As citizens of Guyana prepare for an early General Elections, the Opposition Leader, Bharrat Jagdeo is suggesting that the political parties vying for office sign “a pact” to not accept campaign funding from oil companies.
“I think we should be very cautious,” the leader of the People’s Progressive Party/Civic (PPP/C) told reporters this week at his Church Street, Georgetown office.
“Maybe we should have a pact now, a public pact,” he suggested.
Jagdeo further explained that the pact would ensure that “we would not take any money from any oil company…particularly, because people have to raise funds too from local and other sources, but we should have a public pact for all the parties…saying we will not take any money from any oil companies.”
He said his party has never approached any oil company for funding.
So far, in addition to the the PPP/C and APNU+AFC, other parties that could contest the elections include; the Healing of the Nation Theocracy Party which champions the legalization of marijuana, the Liberal and Justice Party to be launched by an Indigenous political group, the Democratic National Congress (DNC)- a one-man party launched in April 2018 and A New and United Guyana (NUG) formed by former Speaker of the National Assembly Ralph Ramkarran; former Foreign Trade Minister under the PPP/C administration, Dr Henry Jeffrey; businessman, Terrence Campbell; and Attorney-at-Law Timothy Jonas.
The NUG announced its presence this week.
The issue of campaign funding in the South American country was raised frequently during the election cycles of 2006, 2011 and 2015. Sections of the electorate are concerned that donors could ultimately influence the agenda of the state. Following Friday’s defeat in a No-confidence vote against the one-seat majority Government, the topic has become one of much more importance.
It will be the first general election to be contested following the announcement of the country’s first major oil find in 2015. To date, there has been 10 discoveries by US oil major ExxonMobil amounting to more than an estimated 5 billion barrels of recoverable oil.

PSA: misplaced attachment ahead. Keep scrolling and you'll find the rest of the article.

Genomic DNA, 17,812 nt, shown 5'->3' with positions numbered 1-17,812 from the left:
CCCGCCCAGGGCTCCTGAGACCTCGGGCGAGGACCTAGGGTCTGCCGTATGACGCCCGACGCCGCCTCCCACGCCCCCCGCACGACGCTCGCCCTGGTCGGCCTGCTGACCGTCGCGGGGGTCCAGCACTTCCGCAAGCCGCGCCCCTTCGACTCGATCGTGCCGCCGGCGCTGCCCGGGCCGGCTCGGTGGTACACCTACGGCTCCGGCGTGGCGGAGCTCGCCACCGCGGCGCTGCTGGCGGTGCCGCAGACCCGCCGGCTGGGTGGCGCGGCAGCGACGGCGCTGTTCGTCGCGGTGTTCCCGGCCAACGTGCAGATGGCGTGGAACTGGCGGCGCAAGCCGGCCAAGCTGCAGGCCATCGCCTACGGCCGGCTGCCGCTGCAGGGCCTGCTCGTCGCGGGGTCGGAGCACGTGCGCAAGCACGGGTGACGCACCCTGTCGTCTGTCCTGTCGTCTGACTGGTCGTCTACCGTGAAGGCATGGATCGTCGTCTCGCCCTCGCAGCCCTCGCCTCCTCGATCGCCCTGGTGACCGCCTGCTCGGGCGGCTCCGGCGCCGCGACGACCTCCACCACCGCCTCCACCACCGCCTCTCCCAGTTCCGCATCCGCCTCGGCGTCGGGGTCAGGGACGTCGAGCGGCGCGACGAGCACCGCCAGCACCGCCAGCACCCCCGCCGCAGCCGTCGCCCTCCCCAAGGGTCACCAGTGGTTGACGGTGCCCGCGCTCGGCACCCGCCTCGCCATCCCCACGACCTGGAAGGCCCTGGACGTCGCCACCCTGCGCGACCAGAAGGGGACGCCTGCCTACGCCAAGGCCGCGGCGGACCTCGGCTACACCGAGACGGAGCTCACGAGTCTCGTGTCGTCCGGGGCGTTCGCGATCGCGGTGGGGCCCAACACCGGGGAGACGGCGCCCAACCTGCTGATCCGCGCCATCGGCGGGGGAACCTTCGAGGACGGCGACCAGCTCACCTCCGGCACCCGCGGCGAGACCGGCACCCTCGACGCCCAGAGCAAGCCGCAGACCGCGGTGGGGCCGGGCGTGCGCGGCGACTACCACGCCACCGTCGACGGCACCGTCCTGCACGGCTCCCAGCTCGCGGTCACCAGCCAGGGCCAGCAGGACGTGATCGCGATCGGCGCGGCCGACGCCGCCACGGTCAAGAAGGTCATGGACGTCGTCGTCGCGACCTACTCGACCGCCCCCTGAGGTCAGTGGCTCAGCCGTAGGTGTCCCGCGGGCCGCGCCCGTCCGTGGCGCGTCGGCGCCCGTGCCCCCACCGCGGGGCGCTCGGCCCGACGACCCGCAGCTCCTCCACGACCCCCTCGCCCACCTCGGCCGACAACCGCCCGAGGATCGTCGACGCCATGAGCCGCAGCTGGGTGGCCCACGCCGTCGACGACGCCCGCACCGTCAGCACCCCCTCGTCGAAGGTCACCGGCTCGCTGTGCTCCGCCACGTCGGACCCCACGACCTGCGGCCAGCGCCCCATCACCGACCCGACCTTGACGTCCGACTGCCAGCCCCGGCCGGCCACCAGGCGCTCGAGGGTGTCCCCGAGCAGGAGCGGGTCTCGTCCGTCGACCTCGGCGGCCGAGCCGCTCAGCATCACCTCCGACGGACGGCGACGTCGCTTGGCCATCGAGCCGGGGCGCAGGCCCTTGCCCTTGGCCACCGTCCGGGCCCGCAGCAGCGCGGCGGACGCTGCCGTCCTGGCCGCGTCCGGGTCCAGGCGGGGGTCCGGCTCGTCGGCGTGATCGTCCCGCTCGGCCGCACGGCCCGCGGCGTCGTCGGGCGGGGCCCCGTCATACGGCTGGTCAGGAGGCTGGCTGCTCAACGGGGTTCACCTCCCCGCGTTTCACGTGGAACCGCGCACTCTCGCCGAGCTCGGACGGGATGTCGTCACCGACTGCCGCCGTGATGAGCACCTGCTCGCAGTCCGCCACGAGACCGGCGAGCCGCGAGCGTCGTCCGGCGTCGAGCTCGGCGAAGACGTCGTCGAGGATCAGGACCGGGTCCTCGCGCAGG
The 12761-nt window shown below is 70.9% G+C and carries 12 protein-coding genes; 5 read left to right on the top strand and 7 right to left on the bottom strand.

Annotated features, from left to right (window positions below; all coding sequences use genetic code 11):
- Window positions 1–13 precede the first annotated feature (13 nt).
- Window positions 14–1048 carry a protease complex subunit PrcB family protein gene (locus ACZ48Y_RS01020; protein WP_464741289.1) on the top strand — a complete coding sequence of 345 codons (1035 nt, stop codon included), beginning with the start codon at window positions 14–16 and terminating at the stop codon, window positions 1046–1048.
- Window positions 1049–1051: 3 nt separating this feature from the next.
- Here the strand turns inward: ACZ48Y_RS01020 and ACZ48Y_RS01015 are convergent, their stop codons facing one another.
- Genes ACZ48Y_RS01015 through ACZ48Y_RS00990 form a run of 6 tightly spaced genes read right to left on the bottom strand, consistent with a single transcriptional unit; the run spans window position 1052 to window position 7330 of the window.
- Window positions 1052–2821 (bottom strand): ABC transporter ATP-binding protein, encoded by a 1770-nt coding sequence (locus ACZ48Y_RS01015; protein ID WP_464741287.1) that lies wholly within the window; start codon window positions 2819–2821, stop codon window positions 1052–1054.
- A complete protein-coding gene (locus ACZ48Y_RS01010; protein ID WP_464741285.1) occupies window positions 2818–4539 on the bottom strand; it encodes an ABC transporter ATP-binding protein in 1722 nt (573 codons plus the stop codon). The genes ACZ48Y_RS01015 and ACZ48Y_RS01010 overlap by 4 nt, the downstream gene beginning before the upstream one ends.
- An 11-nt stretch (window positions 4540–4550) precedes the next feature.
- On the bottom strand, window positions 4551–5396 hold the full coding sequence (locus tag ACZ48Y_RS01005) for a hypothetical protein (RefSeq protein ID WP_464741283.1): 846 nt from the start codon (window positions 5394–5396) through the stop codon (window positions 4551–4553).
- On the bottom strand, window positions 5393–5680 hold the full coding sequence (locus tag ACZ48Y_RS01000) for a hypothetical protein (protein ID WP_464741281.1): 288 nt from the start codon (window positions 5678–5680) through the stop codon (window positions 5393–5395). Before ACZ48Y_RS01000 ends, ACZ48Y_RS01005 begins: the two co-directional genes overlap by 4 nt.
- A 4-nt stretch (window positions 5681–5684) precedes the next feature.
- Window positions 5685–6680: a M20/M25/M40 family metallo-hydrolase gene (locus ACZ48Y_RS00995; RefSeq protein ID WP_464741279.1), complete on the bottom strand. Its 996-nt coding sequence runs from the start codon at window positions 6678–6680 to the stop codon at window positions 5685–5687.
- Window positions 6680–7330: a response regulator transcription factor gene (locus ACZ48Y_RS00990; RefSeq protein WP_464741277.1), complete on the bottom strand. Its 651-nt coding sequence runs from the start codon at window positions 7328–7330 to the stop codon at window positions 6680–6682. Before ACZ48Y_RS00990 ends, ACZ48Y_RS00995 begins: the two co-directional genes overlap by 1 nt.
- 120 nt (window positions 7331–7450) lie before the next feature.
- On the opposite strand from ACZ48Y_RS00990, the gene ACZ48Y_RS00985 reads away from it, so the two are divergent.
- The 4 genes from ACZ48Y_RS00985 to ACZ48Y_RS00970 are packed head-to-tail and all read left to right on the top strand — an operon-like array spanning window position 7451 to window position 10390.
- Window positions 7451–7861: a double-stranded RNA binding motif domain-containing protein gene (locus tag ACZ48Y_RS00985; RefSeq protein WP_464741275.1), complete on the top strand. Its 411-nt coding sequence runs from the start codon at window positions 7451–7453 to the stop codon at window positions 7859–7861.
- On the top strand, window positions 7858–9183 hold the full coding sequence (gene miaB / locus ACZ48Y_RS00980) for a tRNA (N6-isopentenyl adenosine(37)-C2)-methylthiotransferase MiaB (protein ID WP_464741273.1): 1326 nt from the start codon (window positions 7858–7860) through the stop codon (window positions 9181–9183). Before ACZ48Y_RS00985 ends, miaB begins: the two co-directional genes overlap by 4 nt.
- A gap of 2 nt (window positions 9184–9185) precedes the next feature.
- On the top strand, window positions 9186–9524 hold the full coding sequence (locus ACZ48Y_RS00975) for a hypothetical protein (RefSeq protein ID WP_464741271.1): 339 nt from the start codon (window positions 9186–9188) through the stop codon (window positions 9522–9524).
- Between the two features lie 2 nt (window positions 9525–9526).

The Government was defeated after one of its members, Charandass Persaud voted in favour of the motion brought by the Opposition Leader, paving the way for General Elections within 90 days, according to the Constitution.
In 2011, the Carter Center recommended the implementation of campaign financing laws.
The Alliance For Change (AFC) which emerged to capture seats in the National Assembly and form part of the current coalition Government in 2015 had also promised to push for similar laws but such legislation is yet to be presented to the National Assembly.
ExxonMobil Guyana’s former Director of Public and Government Affairs, Kimberly Brasington, was quoted in the local media in a June 2018 report saying that the company has no plans to finance political campaigns in Guyana. “We do not and will not contribute to political campaigns in Guyana. ExxonMobil has a policy that prevents campaign financing. We are a commercial entity and we work in countries for decades, independent of any particular government,” she was quoted as saying.
According to Exxon Mobil Corporation’s policy on political contributions and lobbying, the company refrains from making contributions to political candidates and political parties, except as permitted by applicable laws and authorized by the Board of Directors. The Board of Directors has authorized ExxonMobil to make political contributions to candidate committees and other political organizations as permitted by applicable laws in the United States and Canada.